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The Tax Law Perspective in Cryptocurrencies

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Autoren: Dr. Roland A. Pfister und Prof. Dr. Thierry Obrist

 

Introduction

The development and use of blockchain technology has been so increasingly dynamic that it is difficult to predict future trends from a tax law perspective. Therefore, this articleprovides an overview of selected tax issues arising in connection with cryptocurrencies and the underlying blockchain technology from a Swiss tax perspective and addresses selected topics that have either been subject to review and discussion by Swiss tax authorities or that have generated discussion amongst tax experts.

For the purposes of this analysis, the term “cryptocurrency” will be understood in a broad sense as referring to digital means of payment or assets. Although currently there are over 1.000 different cryptocurrencies, the most popular are Bitcoin, Ethereum, Ripple, Litecoin and Dash.  For the sake of clarity, throughout the text the term “token” will be used to refer, in general terms, to all cryptocurrencies in general.[1]

 

The creation and issuance of cryptocurrencies

Tokens can be generated in several ways, but commonly, they are created through the mining of blocks or through an initial sale: Initial Coin Offering (“ICO”) or Token Generating Events (“TGE”). Through ICOs and TGEs, capital is raised using blockchain technology whereby supporters are sold tokens in exchange for money (in the form of either legal tender or a different token).[2]

 

Classification of cryptocurrencies

Tokens are generally divided into three groups: intrinsic tokens, giving no consideration rights; counter-party tokens, which give certain compensation rights; and tokens with co-ownership rights, which grant ownership rights over an asset or a project that is shared with other investors.

 

Tax Consequences of holding tokens

Income tax. According to the subject-origin approach (objective notion of income), payments made by a (digital) entity to its private token holders/investors or by any kind of projects based on the blockchain and related to the holding of tokens (and therefore not received from third parties), whether in the form of virtual currency or not, might -as a rule- qualify as income from movable property, taxable in the hand of its recipient at the combined federal, cantonal and communal effective rate of 12-24% (corporations) or 20-40% (individuals).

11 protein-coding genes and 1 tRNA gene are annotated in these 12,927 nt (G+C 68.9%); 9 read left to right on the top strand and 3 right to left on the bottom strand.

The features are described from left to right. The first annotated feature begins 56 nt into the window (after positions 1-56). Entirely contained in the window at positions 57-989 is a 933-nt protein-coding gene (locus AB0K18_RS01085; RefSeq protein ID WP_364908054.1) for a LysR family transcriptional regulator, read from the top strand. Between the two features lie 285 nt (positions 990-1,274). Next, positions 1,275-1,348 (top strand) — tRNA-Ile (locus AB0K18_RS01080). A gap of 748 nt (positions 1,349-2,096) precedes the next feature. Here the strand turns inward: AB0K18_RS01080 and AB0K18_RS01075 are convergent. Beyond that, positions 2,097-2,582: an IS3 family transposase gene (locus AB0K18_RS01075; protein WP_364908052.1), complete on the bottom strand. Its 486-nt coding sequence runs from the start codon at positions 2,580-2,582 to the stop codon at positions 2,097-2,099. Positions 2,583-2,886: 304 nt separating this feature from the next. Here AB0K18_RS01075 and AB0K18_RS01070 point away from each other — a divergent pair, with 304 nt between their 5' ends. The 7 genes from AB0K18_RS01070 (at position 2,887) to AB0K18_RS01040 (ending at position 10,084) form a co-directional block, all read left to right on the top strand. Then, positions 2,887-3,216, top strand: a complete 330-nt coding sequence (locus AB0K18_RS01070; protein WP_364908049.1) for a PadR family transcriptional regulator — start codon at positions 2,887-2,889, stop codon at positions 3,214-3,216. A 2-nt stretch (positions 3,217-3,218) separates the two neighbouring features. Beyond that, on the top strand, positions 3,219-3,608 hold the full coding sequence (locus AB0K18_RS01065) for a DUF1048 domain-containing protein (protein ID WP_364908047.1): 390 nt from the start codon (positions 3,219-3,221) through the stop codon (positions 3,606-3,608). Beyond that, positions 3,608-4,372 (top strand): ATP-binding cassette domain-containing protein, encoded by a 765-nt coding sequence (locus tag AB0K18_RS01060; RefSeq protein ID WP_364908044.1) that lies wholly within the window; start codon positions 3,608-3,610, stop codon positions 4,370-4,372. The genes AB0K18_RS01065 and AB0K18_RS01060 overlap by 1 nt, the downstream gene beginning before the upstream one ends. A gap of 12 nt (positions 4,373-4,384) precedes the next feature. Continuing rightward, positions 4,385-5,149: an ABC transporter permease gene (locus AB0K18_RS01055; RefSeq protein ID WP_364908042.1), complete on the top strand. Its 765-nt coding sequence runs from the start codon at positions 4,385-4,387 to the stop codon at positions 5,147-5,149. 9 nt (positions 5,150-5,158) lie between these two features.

Non-realized capital gains. According to the realisation principle applicable under Swiss tax law, an increase of value can only trigger income tax upon realisation. In this regard a realization might take place as an effective realization (e.g. sale of an asset) or a book realization (e.g. reevaluation of an asset book value). According to the position expressed by ExpertSwiss, a leading and authoritative association of Swiss accountants[3], companies and individuals holding Bitcoins as commercial assets have the right to reevaluate bitcoins over their acquisition price if they wish so, but shall not be forced to do so, and such reevaluation can be neutralized by a value adjustment (provision) according to art. 960 (b) Swiss Code of Obligations. It is not yet clear of this applies to any form of tokens.

Wealth taxes. Swiss cantons levy wealth tax on the net fair market value of wealth owned by Swiss resident individuals[4] whereby the average applicable rate ranges between 0.1-1% (2018). Both the cantons of Luzern[5] and Zug[6] have issued bulletins providing guidelines on how holdings of cryptocurrencies (Bitcoin, Ethereum, Tokens, etc.) should be valued for wealth tax purposes. In principle, cantonal tax authorities consider that cryptocurrency should be valued at the end-of-year average value (or fair market value). However, in the event that it is not possible to obtain an official value of the cryptocurrency involved at the year-end, then the taxpayer is allowed to declare the value of the cryptocurrency at the time of acquisition.